The insular Caribbean is one of the most important biodiversity hotspots on the planet. In the center of the region, Haiti is home to 270 bird species, including several species endemic to Hispaniola. Despite this amazing natural heritage, Haiti also stands out as one of the most deforested countries in the world, and the most densely populated in Latin America. Small urban green spaces can thus constitute refuges for biodiversity.
Many species occur in urban green spaces, constituted by secondary forest remnants and agroforestry sites, but the extent of this biodiversity was unknown so far. To understand the importance of these patches for the local avifauna, Jean-Marry Exantus conducted a survey in 16 sites located in the area of Port-au-Prince. Using a GPS, binoculars and his great ornithological expertise, he walked along predetermined transects in each site, at dawn and at dusk, and identified all the birds in his path by direct observation or thanks to their song.
During the four months of data collection, no less than 2903 birds were listed, belonging to 40 different species. The number of individuals observed varies greatly for each species, with very common birds such as the hispaniolan woodpecker (Melanerpes striatus), the mourning dove (Zenaida macroura) and the palmchat (Dulus dominicus), each observed several hundred times, and other birds spotted only once or twice, such as the prairie warbler (Setophaga discolor), the white-winged dove (Zenaida asiatica) and the plain pigeon (Patagioenas inornata).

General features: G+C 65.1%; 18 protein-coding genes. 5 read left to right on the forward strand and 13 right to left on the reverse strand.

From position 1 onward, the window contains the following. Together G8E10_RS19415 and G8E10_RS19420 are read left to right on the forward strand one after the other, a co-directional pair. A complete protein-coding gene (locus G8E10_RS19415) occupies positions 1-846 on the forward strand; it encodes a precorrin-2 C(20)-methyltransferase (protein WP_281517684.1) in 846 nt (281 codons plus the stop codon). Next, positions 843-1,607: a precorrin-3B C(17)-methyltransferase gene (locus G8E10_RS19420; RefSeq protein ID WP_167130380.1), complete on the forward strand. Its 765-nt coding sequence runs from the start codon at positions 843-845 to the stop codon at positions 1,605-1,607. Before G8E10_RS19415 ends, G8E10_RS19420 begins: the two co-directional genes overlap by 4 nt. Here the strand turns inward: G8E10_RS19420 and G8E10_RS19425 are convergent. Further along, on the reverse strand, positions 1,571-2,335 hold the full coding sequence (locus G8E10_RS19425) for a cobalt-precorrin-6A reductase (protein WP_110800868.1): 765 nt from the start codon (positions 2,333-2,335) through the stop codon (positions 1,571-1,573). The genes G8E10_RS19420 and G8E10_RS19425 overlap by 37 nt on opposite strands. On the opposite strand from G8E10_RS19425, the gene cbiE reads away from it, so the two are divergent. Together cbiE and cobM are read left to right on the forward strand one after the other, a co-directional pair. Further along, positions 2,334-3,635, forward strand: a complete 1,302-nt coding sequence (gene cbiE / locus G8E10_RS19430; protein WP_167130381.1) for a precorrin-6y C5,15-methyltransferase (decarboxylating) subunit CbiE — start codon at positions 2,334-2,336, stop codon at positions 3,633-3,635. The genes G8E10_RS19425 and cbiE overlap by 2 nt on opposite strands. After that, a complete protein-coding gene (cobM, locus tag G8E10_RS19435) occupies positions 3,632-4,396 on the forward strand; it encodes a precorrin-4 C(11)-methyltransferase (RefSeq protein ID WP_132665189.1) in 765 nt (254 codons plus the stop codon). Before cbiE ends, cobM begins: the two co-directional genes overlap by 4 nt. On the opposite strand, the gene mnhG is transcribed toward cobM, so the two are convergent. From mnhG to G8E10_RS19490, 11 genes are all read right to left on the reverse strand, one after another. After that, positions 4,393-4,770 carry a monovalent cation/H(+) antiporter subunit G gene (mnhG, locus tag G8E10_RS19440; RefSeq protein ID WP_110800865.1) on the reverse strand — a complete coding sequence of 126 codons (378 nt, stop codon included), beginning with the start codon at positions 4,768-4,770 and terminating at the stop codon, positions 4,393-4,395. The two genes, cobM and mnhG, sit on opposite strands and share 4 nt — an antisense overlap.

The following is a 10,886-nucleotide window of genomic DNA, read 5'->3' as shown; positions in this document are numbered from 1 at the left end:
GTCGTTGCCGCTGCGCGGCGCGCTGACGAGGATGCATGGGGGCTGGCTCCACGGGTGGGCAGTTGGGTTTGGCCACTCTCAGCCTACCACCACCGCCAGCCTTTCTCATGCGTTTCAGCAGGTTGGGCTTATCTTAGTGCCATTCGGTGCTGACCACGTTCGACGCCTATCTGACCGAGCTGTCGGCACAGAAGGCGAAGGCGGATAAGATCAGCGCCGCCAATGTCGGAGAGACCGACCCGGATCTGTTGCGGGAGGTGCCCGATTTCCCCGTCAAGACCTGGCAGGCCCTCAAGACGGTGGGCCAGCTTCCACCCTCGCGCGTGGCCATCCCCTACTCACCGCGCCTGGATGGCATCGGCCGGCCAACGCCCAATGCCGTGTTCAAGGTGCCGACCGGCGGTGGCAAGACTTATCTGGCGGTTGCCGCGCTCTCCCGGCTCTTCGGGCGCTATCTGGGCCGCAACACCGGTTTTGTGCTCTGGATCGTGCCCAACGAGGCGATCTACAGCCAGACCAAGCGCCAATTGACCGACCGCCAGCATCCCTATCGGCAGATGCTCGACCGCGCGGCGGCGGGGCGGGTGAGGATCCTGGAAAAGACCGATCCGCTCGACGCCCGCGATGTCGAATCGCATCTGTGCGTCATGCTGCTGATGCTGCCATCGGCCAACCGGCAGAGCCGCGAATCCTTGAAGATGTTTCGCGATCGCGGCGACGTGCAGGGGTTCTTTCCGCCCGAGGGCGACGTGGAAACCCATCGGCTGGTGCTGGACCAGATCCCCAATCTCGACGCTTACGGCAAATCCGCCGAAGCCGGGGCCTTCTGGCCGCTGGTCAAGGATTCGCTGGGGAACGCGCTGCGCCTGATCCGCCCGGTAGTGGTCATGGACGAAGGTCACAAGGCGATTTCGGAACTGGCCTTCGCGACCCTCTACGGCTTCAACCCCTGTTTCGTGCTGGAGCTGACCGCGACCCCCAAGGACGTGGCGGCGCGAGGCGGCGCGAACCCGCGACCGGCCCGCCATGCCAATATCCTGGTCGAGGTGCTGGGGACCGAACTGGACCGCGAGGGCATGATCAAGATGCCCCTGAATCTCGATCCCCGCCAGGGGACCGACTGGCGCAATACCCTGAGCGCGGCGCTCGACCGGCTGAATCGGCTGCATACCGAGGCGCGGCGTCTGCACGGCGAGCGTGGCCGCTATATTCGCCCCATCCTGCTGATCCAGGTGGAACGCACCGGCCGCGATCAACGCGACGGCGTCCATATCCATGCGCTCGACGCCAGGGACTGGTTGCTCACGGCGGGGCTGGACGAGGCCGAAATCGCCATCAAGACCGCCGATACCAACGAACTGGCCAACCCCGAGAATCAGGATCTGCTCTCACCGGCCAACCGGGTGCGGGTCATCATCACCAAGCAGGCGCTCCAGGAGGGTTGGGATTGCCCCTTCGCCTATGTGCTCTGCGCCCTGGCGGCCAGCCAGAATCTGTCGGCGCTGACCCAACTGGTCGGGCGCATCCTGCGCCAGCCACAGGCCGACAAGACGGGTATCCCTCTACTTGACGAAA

The results show that the two types of sites, secondary forests remnants or agroforestry areas, exhibited similar biodiversity richness (in terms of number of species) and diversity. In addition, the value of these two parameters decreased with the increase in the proportion of built environment within a radius of 500 meters around the site. The study therefore suggests that these urban green spaces, whose size varies between 1 and 11 hectares, are of significant importance for the conservation of bird species in such highly urbanized environments. In addition to the large number of species recorded, some of them are of conservation interest. Two endemic species of the island classified as vulnerable on the IUCN Red List, the hispaniolan parrot (Amazona ventralis) and the white-necked crow (Corvus leucognaphalus), have been observed. Limpkins (Aramus guarauna), less threatened globally but uncommon in Haiti, have also been seen multiple times.
This study is one of the few that directly investigated the fauna of Haiti. The extreme poverty and chronic insecurity in the country indeed constitute a barrier to scientific progress. This study is eventhe more important for the country that it was published by a Haitian author. It gives the first insight of the biodiversity found in the green spaces of highly urbanized environments in Haiti, a country with a particularly high rate of deforestation and a very dense population. It highlights the importance of these sites, and therefore of their conservation, in maintaining local biodiversity.